Saturday, February 12, 2011

Saint Patrick, Banishing the Snakes from Ireland

My very talented husband, artist Alan Lees, has just completed the above picture of Saint Patrick banishing the snakes from Ireland. This one took a very long time to complete, with a number of changes along the way, but I have to say that I think this is his best yet - I just love it! It's a very large canvas in acrylics and my photograph doesn't really do full justice to the vibrant colours, and the sheen on the gold, on his robe, his belt and his staff.
At the moment, the plan is to have this properly photographed, and then to make canvas prints, and satin finish poster prints from it, in various sizes, as well as some postcards, so that it can be shared, worldwide. We don't plan to sell the original just yet!  The big canvas prints would be suitable for schools and churches, although to be honest, I would be quite happy to live with this picture of an early Celtic saint forever. I don't know quite why, but I just love this picture - I love the strength of the saint - I love the greens of the Irish landscape, and the foxgloves and clumps of thrift, as well as Croagh Patrick and the shadowy little church in the background. I'll blog about it again, as soon as the various prints are available.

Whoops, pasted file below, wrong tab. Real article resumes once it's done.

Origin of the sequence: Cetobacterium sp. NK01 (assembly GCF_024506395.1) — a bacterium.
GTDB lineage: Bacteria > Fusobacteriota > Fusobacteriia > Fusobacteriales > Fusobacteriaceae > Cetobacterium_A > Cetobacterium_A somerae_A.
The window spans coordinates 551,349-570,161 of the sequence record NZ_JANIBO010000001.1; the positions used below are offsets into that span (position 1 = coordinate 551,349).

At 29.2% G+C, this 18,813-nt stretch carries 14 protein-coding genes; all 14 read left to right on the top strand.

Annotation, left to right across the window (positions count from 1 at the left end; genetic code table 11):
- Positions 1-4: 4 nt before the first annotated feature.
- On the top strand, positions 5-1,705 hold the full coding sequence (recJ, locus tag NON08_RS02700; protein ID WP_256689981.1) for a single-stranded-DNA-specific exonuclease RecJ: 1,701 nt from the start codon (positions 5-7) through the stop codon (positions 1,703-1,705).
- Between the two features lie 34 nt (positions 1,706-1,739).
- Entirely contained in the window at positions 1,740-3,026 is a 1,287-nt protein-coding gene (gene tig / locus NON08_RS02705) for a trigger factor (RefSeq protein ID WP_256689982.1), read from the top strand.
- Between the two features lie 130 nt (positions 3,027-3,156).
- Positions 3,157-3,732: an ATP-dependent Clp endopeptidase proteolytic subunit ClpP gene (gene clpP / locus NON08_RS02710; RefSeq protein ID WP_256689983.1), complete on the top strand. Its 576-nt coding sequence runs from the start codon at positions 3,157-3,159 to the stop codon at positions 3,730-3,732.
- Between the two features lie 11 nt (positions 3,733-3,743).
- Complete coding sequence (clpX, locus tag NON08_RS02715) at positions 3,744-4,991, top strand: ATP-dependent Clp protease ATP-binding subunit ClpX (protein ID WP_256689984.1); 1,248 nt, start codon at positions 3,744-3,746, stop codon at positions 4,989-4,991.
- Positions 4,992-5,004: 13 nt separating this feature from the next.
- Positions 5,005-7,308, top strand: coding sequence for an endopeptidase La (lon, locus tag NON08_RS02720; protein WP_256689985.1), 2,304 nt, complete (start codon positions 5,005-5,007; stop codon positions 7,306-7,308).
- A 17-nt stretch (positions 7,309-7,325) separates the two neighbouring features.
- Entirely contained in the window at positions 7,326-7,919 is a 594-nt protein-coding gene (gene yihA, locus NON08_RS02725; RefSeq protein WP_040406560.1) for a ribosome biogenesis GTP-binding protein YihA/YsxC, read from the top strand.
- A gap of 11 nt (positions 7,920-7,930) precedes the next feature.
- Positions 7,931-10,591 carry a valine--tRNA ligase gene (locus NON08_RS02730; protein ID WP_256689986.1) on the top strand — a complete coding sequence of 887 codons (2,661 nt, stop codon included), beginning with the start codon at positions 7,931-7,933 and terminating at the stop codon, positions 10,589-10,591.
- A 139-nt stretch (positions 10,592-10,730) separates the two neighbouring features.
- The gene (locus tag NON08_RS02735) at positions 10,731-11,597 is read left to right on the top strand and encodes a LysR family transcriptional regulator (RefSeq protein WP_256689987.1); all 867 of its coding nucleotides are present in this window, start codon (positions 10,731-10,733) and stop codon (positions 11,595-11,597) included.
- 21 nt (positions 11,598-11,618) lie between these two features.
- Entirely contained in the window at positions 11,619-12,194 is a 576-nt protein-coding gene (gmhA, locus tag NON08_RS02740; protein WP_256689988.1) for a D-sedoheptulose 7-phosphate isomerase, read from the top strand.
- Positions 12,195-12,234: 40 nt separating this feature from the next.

Tuesday, February 01, 2011

An Unusual Scottish Linen Damask Tablecloth

This week, in my eBay shop, I'm listing a beautiful and very unusual linen damask tablecloth - a big rectangle which is woven with all kinds of Scottish scenes and motifs. I'm not sure if it was made in Ulster for the Scottish market, or in Scotland itself. The design is amazing, with lots of 'roundels' containing Holyrood Palace, The Old Brig o' Doon, at Alloway in Ayrshire, Dunfermline Abbey and so on, as well as various Lions Rampant, thistles, heather and the 'bluebells of Scotland' which aren't what the English call bluebells at all, but instead are the pretty harebells that flower later in the summer, when the heather and ling are just coming into bloom, making a lovely contrast with them. The design is incredibly complicated and pretty - the names of some of these places are even woven into the cloth. It would make a wonderful talking point at any Scottish event.